China Building World’s Largest Offshore Wind Farm — 43.3 Gigawatts – Updated

wind turbines churning out electric power love our planet wind turbines in a blue sky background t20 9km108 China Building World’s Largest Offshore Wind Farm — 43.3 Gigawatts - Updated

China Announces Plan for 43.3 Gigawatt Offshore Wind Mega-Project

China has unveiled plans to construct the world’s largest offshore wind farm in the Taiwan Strait between Fujian and Guangdong provinces. With an enormous projected capacity of 43.3 gigawatts, the project would eclipse the current largest offshore wind farm, the UK’s Hornsea 2 (1.3 GW), by a massive margin.

The new wind mega-project exemplifies China’s drive to keep accelerating renewable energy growth even after becoming the global wind power leader. Once completed, the massive array of turbines will make significant inroads in China’s quest to achieve carbon neutrality by 2060.

Ideal Conditions for Record-Breaking Scale

The Taiwan Strait provides ideal conditions for gargantuan offshore wind development. Strong and steady wind flows will enable the project’s turbines to potentially operate between 43-49% of the time at full capacity. This high capacity factor maximizes power generation compared to onshore wind farms, typically running around 35% of the time.

The relatively shallow sea floor near the coast also facilitates building foundations and infrastructure to support enormous wind arrays. While complex underwater cabling and connections will require advanced marine engineering, the Strait’s favorable attributes make the 43.3 GW goal technically feasible.

Powering Millions of Chinese Homes

The scale of the planned wind farm is difficult to overstate. At full capacity, it could produce 55.6 billion kilowatt-hours of electricity annually – enough to continuously power 13 million Chinese households. For context, the world’s current largest operational offshore wind farm, the UK’s Hornsea 1 (1.2 GW) can provide electricity for just over 1 million homes.

Power from the Taiwan Strait project could also meet the yearly lighting needs of 4.3 billion LED bulbs. The mammoth development exemplifies how China is thinking big in scaling up emissions-free energy generation.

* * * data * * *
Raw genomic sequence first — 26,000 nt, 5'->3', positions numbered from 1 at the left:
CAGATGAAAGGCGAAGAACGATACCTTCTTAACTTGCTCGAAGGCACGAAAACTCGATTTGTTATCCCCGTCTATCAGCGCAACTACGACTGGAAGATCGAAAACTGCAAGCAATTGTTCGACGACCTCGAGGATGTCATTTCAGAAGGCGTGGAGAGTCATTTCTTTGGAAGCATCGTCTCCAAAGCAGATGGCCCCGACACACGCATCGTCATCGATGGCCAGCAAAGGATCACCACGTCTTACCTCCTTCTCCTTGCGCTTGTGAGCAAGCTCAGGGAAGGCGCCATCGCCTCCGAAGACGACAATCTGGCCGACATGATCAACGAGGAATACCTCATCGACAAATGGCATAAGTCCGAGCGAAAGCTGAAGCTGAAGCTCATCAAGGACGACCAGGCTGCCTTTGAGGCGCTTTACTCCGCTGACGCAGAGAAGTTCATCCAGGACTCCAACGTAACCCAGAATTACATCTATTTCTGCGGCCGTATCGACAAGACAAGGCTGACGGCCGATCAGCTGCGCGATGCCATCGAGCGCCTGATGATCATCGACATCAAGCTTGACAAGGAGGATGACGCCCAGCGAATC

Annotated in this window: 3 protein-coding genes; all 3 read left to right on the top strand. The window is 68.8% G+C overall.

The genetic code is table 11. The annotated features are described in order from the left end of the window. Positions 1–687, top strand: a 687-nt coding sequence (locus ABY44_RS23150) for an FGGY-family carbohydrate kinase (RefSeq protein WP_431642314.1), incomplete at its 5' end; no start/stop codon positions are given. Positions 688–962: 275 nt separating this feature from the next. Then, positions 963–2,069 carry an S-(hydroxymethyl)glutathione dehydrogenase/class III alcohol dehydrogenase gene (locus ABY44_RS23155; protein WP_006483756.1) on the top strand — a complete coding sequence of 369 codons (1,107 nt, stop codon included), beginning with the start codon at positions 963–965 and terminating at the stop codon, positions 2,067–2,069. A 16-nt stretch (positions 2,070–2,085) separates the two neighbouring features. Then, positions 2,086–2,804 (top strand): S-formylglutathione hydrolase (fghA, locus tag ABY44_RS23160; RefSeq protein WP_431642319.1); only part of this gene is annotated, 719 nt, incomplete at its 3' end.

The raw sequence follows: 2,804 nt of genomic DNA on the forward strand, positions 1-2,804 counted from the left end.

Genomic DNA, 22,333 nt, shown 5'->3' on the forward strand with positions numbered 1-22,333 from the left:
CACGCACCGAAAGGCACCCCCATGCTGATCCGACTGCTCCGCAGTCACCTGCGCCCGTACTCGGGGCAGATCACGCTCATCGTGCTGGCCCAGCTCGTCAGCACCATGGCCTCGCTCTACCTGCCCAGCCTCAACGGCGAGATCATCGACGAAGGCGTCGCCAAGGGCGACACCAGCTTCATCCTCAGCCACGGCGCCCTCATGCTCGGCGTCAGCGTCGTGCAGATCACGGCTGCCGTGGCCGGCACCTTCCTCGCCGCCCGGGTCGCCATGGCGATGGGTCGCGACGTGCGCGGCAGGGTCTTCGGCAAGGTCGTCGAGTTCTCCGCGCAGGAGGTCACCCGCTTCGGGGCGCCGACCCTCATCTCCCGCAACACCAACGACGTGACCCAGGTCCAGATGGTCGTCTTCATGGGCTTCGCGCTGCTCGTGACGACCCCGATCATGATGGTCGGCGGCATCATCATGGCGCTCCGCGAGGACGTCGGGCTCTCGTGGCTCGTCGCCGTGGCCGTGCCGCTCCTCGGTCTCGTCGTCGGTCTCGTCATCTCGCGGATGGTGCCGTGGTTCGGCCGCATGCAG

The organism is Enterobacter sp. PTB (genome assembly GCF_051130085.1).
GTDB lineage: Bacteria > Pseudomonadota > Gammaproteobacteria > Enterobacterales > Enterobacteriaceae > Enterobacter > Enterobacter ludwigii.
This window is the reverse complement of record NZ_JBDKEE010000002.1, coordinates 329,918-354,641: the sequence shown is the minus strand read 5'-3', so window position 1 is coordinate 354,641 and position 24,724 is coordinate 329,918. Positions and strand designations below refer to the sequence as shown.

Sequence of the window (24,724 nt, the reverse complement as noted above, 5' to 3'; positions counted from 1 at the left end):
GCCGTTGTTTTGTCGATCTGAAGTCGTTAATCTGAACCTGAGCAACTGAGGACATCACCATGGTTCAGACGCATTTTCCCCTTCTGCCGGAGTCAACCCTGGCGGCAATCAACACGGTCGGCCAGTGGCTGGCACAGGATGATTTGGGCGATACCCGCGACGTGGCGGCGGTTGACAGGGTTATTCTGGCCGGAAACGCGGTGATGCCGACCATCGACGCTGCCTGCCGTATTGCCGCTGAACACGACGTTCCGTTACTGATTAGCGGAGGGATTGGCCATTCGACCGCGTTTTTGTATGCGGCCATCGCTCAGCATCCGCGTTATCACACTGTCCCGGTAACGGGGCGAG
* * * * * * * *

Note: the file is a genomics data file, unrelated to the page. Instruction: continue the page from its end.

Cementing China’s Renewables Dominance

China already hosts 40% of the world’s offshore wind capacity, but the Taiwan Strait project would cement its leadership in the industry. Just the first two phases planned by 2030 – totaling around 15 GW – would already surpass the entire 12.9 GW global offshore market outside China.

With generous state support, firms like Shanghai Electric have driven rapid advances in offshore wind technology. This enables China to pursue increasingly ambitious projects while also expanding its competitive global supply of turbines and technical expertise. The Taiwan Strait farm will spur further progress down the experience curve.

Delivering on Climate and Air Quality Goals

Generating enormous wind volumes will directly support multiple policy priorities for China. Expanding renewables is central to China’s pledge to peak carbon dioxide emissions by 2030 and achieve carbon neutrality by 2060.

The project will provide clean electricity displacing coal and thus reducing harmful air pollution. Guangdong and Fujian are manufacturing hubs with high energy demands, so coastal wind can mitigate their emissions.

Offshore wind growth will further augment China’s already commanding lead in total wind power capacity. As the world’s largest carbon emitter, this buildout sends an important signal of intent to decarbonize rapidly.


The scale of China’s planned 43.3 gigawatt offshore wind farm is currently unmatched anywhere on the planet. The mega-project, set to be built in phases in the Taiwan Strait, will leverage ideal wind conditions to deliver immense amounts of clean electricity. It represents both China’s ability to undertake monumental endeavors in renewable energy as well as its drive to aggressively phase out fossil fuel usage. As climate change accelerates globally, China’s brand of vision and vigor in green power development may well be what the world desperately needs.

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